The glittering production was a high point of the Washington Opera's 1999-2000 season: Jules Massenet's "Le Cid," about a legendary Spanish conqueror, starring a tenor legendary in his own right -- Placido Domingo, then the company's artistic director.

The opera, also being filmed for broadcast on public television, was unquestionably a career break for a 28-year-old singer named Angela Turner Wilson, who'd been cast as the second female lead and was singled out for praise in reviews. "I knew this was the start of big things for me," she says now.

But one evening before a performance, she said, she and Domingo were having their makeup done together when he rose from his chair, stood behind her and put his hands on her shoulders. As she looked at him in the mirror, he suddenly slipped his hands under her bra straps, she said, then reached down into her robe and grabbed her bare breast.

"It hurt," she told The Associated Press. "It was not gentle. He groped me hard." She said Domingo then turned and walked away, leaving her stunned and humiliated.

Wilson, now 48 and a college voice teacher in the Dallas area, was one of 11 women to come forward after an Aug. 13 AP story in which numerous women accused the long-married, Spanish-born superstar of sexual harassment or inappropriate, sexually charged behavior and of sometimes damaging their careers if they rejected him.

In the weeks since that story was published, the women have shared new stories about encounters with Domingo, currently the general director of Los Angeles Opera, that they said included unwanted touching, persistent requests for private get-togethers, late-night phone calls and sudden attempts to kiss them on the lips.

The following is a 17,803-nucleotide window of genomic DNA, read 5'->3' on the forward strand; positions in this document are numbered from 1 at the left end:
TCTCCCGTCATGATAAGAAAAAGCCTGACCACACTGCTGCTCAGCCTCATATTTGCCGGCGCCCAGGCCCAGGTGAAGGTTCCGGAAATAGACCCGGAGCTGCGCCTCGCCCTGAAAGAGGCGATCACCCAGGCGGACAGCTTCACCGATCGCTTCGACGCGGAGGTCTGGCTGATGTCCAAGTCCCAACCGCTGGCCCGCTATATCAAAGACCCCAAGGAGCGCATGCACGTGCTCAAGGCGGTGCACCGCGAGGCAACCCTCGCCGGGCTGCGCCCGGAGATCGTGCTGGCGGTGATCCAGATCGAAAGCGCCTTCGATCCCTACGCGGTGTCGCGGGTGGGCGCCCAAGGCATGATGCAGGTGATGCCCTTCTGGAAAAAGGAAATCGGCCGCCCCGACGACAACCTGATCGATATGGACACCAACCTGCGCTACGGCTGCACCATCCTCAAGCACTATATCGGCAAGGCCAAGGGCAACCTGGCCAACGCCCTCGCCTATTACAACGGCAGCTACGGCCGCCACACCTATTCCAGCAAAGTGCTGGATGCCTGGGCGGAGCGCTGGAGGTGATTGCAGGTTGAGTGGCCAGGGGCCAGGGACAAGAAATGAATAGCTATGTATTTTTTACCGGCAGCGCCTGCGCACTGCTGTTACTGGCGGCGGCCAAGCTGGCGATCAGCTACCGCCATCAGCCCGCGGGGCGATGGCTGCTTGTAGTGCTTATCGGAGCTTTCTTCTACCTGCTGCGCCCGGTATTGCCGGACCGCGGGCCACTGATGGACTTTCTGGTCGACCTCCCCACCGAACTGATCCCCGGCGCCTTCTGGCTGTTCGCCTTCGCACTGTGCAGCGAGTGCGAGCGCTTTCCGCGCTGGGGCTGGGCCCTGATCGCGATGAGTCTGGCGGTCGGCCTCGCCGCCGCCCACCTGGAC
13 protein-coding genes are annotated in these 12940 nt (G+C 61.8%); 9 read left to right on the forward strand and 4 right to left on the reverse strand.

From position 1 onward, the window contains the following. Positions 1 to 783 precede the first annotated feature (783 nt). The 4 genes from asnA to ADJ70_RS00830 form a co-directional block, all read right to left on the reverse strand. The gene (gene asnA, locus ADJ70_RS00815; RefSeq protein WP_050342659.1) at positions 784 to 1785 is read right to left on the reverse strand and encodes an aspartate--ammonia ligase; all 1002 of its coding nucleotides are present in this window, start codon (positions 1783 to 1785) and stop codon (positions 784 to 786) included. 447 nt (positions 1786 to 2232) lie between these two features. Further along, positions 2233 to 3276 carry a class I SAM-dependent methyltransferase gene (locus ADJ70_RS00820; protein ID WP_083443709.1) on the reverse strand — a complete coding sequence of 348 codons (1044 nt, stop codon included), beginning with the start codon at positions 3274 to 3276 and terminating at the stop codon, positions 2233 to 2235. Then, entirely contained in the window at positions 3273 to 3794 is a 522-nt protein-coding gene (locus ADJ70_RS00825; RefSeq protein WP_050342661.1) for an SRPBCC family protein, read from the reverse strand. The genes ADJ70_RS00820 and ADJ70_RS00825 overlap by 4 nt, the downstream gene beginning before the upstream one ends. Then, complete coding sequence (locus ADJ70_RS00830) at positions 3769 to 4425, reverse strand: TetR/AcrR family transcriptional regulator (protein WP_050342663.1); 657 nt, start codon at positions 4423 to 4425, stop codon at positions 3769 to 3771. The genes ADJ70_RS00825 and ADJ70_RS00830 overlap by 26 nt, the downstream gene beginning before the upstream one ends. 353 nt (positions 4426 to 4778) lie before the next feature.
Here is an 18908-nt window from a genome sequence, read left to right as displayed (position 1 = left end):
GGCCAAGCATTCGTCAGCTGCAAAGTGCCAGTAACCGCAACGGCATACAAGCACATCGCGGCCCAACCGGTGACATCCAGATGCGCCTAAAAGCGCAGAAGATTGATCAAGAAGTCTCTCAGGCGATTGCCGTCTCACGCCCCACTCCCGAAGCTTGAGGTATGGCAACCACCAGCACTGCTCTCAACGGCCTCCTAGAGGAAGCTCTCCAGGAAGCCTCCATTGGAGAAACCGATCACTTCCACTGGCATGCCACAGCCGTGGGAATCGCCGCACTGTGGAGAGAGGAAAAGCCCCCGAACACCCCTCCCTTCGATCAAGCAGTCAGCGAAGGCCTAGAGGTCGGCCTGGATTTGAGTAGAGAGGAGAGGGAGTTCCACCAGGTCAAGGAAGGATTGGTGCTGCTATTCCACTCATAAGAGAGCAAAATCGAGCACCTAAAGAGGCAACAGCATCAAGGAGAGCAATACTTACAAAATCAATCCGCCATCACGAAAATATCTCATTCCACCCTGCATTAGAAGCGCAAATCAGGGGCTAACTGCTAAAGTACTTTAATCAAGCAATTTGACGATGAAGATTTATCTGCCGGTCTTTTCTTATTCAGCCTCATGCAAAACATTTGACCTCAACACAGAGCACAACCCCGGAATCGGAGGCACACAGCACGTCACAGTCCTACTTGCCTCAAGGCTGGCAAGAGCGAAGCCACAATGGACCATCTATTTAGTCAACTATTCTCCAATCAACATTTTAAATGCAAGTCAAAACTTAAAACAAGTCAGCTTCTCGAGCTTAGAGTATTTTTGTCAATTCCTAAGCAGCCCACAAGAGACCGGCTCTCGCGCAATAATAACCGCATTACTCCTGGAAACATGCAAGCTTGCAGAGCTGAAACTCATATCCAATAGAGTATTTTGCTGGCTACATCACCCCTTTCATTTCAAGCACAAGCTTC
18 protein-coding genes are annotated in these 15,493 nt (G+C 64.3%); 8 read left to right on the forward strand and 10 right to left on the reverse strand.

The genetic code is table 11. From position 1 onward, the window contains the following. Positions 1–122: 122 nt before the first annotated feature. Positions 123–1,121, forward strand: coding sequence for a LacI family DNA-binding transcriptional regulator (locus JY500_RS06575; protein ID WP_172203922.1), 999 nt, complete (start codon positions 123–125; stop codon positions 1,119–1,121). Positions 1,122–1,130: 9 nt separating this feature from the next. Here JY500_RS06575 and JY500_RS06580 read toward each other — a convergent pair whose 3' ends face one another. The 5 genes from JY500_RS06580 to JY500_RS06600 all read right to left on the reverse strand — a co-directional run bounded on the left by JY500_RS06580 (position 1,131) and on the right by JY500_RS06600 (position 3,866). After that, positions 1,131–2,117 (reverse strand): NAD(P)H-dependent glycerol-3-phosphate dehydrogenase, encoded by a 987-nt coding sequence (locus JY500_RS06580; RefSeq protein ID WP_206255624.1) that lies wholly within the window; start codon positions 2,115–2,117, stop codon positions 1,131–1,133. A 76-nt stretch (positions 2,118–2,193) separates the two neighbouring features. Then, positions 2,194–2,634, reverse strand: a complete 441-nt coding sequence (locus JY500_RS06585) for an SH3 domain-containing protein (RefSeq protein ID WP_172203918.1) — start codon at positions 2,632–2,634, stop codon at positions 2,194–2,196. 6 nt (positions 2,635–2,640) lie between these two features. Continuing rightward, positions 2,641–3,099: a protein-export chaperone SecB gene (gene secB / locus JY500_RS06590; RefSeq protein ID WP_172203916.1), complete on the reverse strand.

Several additional backstage employees described for the AP how they strove to shield young women from the star as administrators looked the other way.

Taken together, their stories reinforce a picture of an industry in which Domingo's behavior was an open secret and young women were left to fend for themselves in the workplace.

Domingo's spokeswoman issued a statement disputing the allegations but provided no specifics.

"The ongoing campaign by the AP to denigrate Placido Domingo is not only inaccurate but unethical. These new claims are riddled with inconsistencies and, as with the first story, in many ways, simply incorrect," spokeswoman Nancy Seltzer said. "Due to an ongoing investigation, we will not comment on specifics, but we strongly dispute the misleading picture that the AP is attempting to paint of Mr. Domingo."

The AP obtained a copy of an email sent Thursday to LA Opera employees saying that administrators, who hired outside counsel to investigate after the initial accusations, "are very troubled by the ongoing allegations raised by the Associated Press, and take them very seriously." The email noted that Domingo would not be involved in day-to-day management until the investigation concluded and asked employees not to comment publicly.